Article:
TERRORIZER — World Downfall

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TERRORIZER - World Downfall cover
3.59 | 15 ratings | 5 reviews
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Album · 1989

Filed under Deathgrind


1. After World Obliteration (3:29)
2. Storm of Stress (1:27)
3. Fear of Napalm (3:01)
4. Human Prey (2:08)
5. Corporation Pull-In (2:21)
6. Strategic Warheads (1:38)
7. Condemned System (1:22)
8. Resurrection (2:58)
9. Enslaved by Propaganda (2:14)
10. Need to Live (1:17)
11. Ripped to Shreds (2:52)
12. Injustice (1:28)
13. Whirlwind Struggle (2:16)
14. Infestation (1:55)
15. Dead Shall Rise (3:05)
16. World Downfall (2:36)

Total Time: 36:13


- Oscar Garcia / Vocals
- Jesse Pintado / Guitar
- David Vincent / Bass
- Pete Sandoval / Drums

About this release

Full-length, Earache Records, November 13th, 1989

Thanks to UMUR for the updates


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Specialists/collaborators reviews

siLLy puPPy
Emerging from the cesspools of 80s extreme metal, the Los Angeles based TERRORIZER were one of those bands that took the logical next step by incorporating the grindcore fusion of heavy metal and hardcore punk and added even more extreme death metal elements to the mix. The band had a short first run having only been around from 1986-89 and squeaked out only one album WORLD DOWNFALL which was only released by Earache records after the band had already called it quits.

The band’s short history was more of a brief gathering rather than a long term band project and had this debut album not become an underground classic, the band would probably never had reformed in 2005 and then again in 2009 to release several newer albums. While TERRORIZER had a short time when they played live, they benefited substantially from the late 80s underground cassette trading world that was catapulting extreme metal bands into the next stage of popularity.

Founded as the trio of vocalist Oscar Garcia, guitarist Jesse Pintado and drummer Pete Sandoval, the band picked up Alfred Estrada who was replaced by David Vincent on bass before recording WORLD DOWNFALL at the request of Earache Records who saw the band’s potential in the burgeoning underground grindcore metal world. With the cover art and overall sound clearly borrow from Napalm Death’s album “Scum,” TERRORIZER simply took the music to the next level of extremity with heavier distortion, faster tempos and death metal growls and blastbeats.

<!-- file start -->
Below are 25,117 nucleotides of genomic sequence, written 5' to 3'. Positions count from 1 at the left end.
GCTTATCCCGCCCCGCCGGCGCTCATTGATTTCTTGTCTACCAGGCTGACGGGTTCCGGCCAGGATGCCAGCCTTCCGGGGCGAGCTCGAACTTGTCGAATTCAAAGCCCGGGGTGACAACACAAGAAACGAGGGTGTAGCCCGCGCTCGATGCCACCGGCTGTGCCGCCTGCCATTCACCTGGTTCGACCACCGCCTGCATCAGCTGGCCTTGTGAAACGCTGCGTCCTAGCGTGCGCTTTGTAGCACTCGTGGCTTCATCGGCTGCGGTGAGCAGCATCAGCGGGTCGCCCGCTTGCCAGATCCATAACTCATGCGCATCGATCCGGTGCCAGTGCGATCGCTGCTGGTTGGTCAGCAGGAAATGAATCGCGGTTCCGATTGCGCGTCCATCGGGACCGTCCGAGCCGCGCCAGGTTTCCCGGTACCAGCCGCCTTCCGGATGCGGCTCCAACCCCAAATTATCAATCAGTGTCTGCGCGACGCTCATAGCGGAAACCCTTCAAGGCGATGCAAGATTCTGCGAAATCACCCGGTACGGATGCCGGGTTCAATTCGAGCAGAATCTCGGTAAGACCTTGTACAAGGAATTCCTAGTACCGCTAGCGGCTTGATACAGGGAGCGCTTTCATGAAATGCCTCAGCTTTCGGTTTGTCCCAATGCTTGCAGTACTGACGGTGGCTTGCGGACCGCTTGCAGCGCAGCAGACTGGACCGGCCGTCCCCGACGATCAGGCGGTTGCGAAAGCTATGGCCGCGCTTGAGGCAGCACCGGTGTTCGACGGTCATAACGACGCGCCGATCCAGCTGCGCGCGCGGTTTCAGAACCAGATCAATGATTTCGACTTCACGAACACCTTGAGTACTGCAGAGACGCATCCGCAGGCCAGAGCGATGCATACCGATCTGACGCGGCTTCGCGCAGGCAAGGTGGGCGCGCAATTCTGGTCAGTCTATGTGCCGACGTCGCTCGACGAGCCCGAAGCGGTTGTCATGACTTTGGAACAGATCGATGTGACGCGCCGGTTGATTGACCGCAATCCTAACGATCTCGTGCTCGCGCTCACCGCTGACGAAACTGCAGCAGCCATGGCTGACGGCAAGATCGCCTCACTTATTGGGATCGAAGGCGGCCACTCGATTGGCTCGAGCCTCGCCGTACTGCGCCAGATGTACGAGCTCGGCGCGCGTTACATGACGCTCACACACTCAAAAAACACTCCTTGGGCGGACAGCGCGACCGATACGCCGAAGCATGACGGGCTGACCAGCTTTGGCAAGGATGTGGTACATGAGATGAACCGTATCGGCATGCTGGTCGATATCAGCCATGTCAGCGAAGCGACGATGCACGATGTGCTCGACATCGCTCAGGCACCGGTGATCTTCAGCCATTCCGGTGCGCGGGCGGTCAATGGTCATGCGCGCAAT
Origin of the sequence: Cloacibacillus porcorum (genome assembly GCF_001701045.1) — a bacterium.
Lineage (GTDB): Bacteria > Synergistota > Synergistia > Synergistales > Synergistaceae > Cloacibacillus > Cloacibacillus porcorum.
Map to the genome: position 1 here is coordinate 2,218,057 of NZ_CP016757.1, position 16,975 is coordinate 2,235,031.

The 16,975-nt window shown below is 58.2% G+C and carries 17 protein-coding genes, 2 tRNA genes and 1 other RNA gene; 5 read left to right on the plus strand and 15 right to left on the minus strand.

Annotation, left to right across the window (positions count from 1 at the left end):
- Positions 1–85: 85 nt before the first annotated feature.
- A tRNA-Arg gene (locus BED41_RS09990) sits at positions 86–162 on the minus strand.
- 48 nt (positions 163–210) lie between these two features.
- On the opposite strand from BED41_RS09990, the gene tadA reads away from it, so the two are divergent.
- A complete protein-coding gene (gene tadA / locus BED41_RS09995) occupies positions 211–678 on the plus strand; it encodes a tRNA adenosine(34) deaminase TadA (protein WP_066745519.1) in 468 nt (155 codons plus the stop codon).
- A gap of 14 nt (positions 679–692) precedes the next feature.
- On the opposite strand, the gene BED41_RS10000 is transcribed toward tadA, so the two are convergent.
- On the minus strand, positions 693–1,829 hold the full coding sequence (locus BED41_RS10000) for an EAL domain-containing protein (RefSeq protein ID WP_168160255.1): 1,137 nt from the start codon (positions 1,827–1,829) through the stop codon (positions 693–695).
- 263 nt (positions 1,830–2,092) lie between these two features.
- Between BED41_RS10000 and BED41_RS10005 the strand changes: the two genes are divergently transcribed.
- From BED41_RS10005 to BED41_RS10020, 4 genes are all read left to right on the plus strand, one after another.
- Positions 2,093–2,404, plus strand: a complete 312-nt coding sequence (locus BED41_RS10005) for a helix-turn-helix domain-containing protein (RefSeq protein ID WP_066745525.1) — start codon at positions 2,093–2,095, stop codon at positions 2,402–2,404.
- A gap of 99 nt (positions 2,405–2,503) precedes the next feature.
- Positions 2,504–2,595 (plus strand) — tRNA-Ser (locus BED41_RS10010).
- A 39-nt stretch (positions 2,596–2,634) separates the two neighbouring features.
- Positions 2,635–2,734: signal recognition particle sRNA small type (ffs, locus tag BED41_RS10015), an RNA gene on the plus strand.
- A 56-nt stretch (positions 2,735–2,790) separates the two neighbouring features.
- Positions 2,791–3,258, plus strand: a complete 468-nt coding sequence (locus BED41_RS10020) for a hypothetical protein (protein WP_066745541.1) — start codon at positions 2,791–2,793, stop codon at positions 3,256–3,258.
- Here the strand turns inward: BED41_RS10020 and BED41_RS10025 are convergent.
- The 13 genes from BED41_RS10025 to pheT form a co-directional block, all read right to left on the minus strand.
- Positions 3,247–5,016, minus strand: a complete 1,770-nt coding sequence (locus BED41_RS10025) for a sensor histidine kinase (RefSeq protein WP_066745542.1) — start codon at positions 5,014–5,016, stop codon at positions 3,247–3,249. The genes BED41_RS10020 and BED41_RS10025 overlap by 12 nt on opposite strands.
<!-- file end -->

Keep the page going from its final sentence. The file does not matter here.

While not quite sticking to the micro song standards of less than one minute in length tracks, the sixteen tracks still retain a rather hardcore punk attitude with tracks ranging from over a minute to no more than three and a half. While other bands like Nuclear Death, Azagthoth and DNF had experimented with the fusion of death metal and grindcore earlier, it was TERRORIZER along with the Chicago based Macabre that really brought the new deathcore subgenre to the forefront of the late 80s diversification of extreme metal.

Despite not being the first to craft the deathcore fusionary possibilities, TERRORIZER is often credited as having done so. WORLD DOWNFALL pretty much follows the standard grindcore characteristics of Napalm Death and early Carcass that borrowed crust punk compositional styles augmented with more extreme metal bombast. This is one of those cases where the classic status has somehow tried to make this album into one of those magnificent albums of the ages but i stand with those who find this album a bit tedious and overrated.

Firstly, TERRORIZER was NOT the first to adopt this style of death metal / grindcore hybrid and the delivery of the album comes across as extremely monotonous. The band clearly added the more ambitious instrumental prowess to carry across their ability to play the music on a higher technical level with blitzkrieg deliveries of extremity and aggression, however where WORLD DOWNFALL is severely lacking is in the compositional department as all the tracks whizz by sounding like only slight variations of what came before ( a trait that plagues many “core” albums).